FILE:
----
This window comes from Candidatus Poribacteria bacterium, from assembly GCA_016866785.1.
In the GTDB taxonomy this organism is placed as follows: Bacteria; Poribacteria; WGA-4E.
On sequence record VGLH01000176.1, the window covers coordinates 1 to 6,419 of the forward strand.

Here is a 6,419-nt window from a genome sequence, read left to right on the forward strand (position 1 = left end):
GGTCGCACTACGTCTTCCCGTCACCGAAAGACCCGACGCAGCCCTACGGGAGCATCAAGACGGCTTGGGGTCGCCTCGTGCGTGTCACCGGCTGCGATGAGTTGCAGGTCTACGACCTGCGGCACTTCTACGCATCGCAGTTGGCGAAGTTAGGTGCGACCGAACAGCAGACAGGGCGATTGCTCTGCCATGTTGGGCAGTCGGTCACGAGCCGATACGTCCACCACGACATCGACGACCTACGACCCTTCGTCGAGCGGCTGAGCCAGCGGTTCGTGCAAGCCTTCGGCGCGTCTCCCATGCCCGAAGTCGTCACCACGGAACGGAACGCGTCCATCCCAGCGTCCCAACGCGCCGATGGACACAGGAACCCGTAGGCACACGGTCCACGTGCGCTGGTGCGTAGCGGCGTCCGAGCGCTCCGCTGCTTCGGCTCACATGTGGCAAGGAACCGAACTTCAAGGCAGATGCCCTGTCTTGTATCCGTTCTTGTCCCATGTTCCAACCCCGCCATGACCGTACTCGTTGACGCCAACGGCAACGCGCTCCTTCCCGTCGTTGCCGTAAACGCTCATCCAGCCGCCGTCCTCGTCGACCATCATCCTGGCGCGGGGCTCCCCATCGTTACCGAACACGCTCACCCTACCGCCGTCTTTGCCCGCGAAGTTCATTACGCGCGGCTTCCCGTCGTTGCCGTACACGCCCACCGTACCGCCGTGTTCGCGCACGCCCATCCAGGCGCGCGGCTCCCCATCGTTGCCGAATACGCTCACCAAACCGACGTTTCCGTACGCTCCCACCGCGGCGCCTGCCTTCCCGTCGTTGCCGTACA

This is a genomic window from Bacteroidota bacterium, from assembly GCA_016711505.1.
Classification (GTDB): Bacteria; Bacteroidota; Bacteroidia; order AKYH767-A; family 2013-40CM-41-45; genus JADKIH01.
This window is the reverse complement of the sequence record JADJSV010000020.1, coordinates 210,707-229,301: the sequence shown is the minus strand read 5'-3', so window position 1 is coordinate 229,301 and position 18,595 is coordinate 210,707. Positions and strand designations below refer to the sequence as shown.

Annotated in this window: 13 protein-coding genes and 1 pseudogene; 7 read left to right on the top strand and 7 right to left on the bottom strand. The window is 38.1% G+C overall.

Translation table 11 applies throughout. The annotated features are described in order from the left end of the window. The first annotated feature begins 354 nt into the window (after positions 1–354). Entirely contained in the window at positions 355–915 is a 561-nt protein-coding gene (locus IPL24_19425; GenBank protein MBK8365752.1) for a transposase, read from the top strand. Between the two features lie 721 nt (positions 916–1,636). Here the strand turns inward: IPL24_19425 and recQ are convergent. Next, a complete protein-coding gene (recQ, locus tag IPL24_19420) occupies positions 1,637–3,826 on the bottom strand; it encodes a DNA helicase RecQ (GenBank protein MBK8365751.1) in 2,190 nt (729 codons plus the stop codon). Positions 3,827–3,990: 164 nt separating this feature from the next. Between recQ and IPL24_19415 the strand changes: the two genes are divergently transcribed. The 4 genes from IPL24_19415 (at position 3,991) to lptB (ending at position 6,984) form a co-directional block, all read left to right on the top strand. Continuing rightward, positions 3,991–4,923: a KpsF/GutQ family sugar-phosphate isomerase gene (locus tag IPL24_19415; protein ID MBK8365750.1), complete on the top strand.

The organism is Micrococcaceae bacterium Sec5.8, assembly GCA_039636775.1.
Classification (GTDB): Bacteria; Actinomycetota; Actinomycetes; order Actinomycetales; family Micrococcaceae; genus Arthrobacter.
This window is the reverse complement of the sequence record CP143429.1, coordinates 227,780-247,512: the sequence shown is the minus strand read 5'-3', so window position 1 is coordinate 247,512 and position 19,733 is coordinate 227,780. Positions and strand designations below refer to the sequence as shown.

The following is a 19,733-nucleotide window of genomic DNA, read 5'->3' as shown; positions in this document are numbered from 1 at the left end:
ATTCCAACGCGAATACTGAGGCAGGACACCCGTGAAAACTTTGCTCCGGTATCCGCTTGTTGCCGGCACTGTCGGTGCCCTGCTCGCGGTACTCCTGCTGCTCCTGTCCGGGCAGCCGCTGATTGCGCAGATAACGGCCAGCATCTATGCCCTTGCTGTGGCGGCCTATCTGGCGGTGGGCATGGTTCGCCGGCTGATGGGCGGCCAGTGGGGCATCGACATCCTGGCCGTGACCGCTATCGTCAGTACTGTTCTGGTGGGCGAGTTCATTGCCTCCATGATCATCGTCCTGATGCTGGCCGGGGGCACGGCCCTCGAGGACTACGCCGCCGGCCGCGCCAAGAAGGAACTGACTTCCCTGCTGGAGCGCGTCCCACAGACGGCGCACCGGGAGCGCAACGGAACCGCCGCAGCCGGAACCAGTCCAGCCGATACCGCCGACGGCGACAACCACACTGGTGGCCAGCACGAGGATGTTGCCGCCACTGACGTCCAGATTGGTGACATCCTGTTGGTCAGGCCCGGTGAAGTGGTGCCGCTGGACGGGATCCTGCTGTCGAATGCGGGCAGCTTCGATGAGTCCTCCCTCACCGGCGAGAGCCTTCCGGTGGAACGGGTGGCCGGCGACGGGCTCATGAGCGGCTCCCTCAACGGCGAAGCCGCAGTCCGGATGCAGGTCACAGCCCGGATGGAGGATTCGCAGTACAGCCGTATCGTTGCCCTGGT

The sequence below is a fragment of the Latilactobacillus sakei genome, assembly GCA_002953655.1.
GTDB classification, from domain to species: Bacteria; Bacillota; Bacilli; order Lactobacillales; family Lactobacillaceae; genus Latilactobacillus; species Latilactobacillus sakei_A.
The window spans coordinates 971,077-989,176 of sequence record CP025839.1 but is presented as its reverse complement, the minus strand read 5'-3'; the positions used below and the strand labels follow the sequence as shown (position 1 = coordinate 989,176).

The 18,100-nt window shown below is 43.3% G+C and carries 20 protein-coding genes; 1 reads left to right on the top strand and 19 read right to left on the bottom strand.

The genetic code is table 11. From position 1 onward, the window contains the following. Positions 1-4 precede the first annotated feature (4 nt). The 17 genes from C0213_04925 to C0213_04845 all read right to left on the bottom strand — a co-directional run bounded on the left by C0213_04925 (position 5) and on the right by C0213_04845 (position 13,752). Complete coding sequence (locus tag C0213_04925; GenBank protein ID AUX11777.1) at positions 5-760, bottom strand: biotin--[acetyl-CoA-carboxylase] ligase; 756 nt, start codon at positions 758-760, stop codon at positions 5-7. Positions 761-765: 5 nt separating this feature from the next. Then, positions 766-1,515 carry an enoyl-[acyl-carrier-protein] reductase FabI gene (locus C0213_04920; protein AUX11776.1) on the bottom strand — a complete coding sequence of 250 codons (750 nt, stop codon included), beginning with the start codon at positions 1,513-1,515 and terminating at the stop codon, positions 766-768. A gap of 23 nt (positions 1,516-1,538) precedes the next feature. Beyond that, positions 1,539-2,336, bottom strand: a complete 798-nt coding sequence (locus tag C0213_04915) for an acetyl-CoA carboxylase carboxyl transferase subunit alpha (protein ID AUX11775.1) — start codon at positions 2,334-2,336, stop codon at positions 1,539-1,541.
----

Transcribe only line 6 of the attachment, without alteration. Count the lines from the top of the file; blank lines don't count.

This is a genomic window from Bacteroidota bacterium, from assembly GCA_016711505.1.